Ignoring a storm
The author is an editorial writer at the JoongAng Ilbo.
The U.S.-China conflict is escalating amid the U.S. presidential race, leading to the decisions of Washington and Beijing to close consulates in each other’s country. The situation reminded me a memory from four years ago, when I was working as a correspondent in Beijing.
At the time, many Chinese people welcomed Donald Trump’s presidential victory. There were major concerns that the United States would push a containment strategy against China if Hillary Clinton secured a victory. The Chinese people expected that they could get a give-and-take deal with Trump, a businessman-turned politician.
Now I wonder whom the Chinese people hope to see as the next U.S. president. They probably learned by now that the U.S.’s strategy toward China is not a matter of which party wins the election.
It is symbolic that the Trump administration preemptively closed the Chinese consulate general in Houston, since it is the first diplomatic mission that China opened in the United States.
U.S. State Secretary Mike Pompeo gave a speech the next day. It was meticulously planned, commencing the event by choosing the Nixon Library as the designated venue. Pompeo likened China to Frankenstein by quoting Nixon, who paved the way for U.S-China diplomatic relations and eventually allowed China’s rise. Nixon later told his friend, New York Times columnist William Safire, that he feared he had created a “Frankenstein” by opening the world to China.
Since Nixon, all U.S. administrations pushed an engagement policy toward China, based on the belief that China will become a responsible stakeholder in the international society when it accepts a market economy, becomes rich, and someday accomplishes political democratization.
In his 2017 book, “Destined for War: Can America and China Escape Thucydides’s Trap?” Graham Allison wrote that such a belief is a fallacy.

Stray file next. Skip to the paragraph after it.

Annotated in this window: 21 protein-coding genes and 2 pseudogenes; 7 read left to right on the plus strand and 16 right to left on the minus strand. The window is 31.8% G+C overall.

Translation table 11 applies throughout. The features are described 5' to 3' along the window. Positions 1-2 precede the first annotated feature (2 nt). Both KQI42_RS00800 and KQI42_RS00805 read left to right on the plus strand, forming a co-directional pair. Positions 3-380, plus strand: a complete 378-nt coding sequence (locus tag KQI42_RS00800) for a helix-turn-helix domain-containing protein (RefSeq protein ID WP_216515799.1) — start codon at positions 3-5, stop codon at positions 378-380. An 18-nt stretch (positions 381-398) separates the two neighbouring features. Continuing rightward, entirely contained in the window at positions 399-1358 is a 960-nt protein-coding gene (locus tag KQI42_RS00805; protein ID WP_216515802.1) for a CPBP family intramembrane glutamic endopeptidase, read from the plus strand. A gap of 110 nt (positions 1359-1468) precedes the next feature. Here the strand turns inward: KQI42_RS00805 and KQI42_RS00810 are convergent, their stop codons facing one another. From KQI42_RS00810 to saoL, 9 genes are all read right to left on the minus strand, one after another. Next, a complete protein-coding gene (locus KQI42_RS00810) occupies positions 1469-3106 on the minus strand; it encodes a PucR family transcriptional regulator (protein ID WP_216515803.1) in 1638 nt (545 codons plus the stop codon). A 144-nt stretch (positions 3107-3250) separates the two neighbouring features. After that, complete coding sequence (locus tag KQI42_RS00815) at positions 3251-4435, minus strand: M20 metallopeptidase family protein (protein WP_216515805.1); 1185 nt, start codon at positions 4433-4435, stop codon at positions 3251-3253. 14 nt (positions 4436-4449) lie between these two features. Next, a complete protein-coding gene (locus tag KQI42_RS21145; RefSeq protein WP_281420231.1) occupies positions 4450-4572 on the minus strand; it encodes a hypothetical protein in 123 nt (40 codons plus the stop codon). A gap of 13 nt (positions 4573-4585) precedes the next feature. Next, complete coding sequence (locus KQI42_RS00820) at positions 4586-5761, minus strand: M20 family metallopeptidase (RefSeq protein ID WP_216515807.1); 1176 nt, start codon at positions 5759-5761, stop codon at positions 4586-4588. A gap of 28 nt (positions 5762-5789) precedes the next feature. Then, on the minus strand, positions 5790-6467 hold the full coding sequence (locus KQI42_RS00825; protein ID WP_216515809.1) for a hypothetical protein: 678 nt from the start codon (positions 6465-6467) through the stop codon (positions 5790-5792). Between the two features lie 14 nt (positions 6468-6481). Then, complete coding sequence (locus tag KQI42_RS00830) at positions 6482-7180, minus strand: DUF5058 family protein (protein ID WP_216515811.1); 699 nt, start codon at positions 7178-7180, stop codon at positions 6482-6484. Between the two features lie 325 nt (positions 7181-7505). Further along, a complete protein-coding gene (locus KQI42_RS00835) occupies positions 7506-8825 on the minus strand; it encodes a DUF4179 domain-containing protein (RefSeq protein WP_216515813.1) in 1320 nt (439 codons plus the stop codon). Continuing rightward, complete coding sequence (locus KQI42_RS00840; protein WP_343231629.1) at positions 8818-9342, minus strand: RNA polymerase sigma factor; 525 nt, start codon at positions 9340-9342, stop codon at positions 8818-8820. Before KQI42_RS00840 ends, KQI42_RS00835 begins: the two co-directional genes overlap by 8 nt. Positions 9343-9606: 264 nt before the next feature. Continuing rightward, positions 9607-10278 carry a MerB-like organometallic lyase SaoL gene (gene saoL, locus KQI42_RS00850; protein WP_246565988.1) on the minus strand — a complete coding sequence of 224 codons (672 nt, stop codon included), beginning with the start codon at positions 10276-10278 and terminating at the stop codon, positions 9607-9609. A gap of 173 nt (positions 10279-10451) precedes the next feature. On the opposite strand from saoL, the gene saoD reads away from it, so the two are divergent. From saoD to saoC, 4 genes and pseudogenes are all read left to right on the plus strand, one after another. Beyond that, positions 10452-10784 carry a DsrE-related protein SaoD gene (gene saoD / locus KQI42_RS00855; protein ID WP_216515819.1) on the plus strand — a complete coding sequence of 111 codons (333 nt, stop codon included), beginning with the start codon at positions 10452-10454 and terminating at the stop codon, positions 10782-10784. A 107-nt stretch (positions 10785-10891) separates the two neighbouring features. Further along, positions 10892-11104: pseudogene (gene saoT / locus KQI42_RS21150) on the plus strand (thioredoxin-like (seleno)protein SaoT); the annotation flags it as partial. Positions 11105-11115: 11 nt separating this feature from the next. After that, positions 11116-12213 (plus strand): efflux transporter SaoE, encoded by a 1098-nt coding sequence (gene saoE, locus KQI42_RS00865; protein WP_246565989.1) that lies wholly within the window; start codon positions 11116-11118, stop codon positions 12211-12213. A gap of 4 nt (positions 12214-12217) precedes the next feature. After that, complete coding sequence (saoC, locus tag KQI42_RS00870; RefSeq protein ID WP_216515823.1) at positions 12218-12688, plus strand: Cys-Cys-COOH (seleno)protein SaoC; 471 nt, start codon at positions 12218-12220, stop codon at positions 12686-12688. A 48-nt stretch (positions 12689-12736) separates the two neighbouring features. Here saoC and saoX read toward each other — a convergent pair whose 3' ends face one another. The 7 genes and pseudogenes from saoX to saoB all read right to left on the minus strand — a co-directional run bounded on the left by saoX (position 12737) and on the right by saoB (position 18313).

The current U.S.-China conflict is the outcome we are facing after we woke up from the illusion. China’s economic growth was even faster than the U.S. expected, but it is not fulfilling the U.S. expectations that it will accept the international order and expand political freedoms. The series of recent U.S. hardline measures reflect Washington’s frustration that it won’t be able to stop China if it misses the timing.
Pompeo’s speech is an example of stronger pressure on China, starting from the 2017 National Security Strategy of the United States to Vice President Mike Pence’s address in October 2018. The term war was actually used. In September 2018, Admiral John Richardson, the chief of naval operation, used the term, “gray war,” to describe the conflict with China in the South China Sea.
This presumed war is not someone else’s business. It is a perfect storm directly linked to our destiny. The Moon Jae-in administration’s Korean Peninsula process and various projects are inevitably affected by the U.S.-China conflict.
For example, the plans to reopen the Kaesong Industrial Complex and resume tours to Mt. Kumgang and to arrange Chinese President Xi Jinping’s visit to Korea will be affected. Because U.S. pressure is increasingly growing for Korea to participate in the containment campaign against China, Xi’s visit will have a very significant meaning. Korea’s foreign and national security policies are destined to be affected by the U.S.-China conflict.
Moon, who is extremely careful about reshuffles, recently replaced his foreign and security aides, naming Suh Hoon, Park Jie-won and Lee In-young to top posts. The reshuffle is clearly an attempt to persuade North Korea. There is no sign that Moon had considered other outside factors.
Moon probably wants to send a special envoy to the North, although Pyongyang rejected the proposal several times, and try to mediate between North Korea and the United States as he did. But there is no strategy other than tenacity. Do we really need to applaud his audacity to remain calm in front of what are perceived as imminent storms?